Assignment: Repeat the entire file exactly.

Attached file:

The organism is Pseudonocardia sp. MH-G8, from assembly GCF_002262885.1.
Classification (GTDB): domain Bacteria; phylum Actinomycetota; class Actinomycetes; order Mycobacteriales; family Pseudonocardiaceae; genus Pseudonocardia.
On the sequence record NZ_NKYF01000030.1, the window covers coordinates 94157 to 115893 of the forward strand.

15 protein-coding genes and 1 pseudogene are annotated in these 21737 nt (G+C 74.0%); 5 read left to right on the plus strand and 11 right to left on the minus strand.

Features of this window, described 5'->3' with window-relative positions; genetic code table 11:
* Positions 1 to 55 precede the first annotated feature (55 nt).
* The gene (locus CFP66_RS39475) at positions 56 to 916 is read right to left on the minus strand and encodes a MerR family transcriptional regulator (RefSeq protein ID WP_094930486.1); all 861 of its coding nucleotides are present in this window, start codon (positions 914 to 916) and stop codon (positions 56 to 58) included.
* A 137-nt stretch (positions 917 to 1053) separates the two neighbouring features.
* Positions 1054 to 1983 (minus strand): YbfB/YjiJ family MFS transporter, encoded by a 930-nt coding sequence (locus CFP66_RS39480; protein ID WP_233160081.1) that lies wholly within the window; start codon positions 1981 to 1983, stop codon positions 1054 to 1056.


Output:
The organism is Pseudonocardia sp. MH-G8, from assembly GCF_002262885.1.
Classification (GTDB): domain Bacteria; phylum Actinomycetota; class Actinomycetes; order Mycobacteriales; family Pseudonocardiaceae; genus Pseudonocardia.
On the sequence record NZ_NKYF01000030.1, the window covers coordinates 94157 to 115893 of the forward strand.

15 protein-coding genes and 1 pseudogene are annotated in these 21737 nt (G+C 74.0%); 5 read left to right on the plus strand and 11 right to left on the minus strand.

Features of this window, described 5'->3' with window-relative positions; genetic code table 11:
* Positions 1 to 55 precede the first annotated feature (55 nt).
* The gene (locus CFP66_RS39475) at positions 56 to 916 is read right to left on the minus strand and encodes a MerR family transcriptional regulator (RefSeq protein ID WP_094930486.1); all 861 of its coding nucleotides are present in this window, start codon (positions 914 to 916) and stop codon (positions 56 to 58) included.
* A 137-nt stretch (positions 917 to 1053) separates the two neighbouring features.
* Positions 1054 to 1983 (minus strand): YbfB/YjiJ family MFS transporter, encoded by a 930-nt coding sequence (locus CFP66_RS39480; protein ID WP_233160081.1) that lies wholly within the window; start codon positions 1981 to 1983, stop codon positions 1054 to 1056.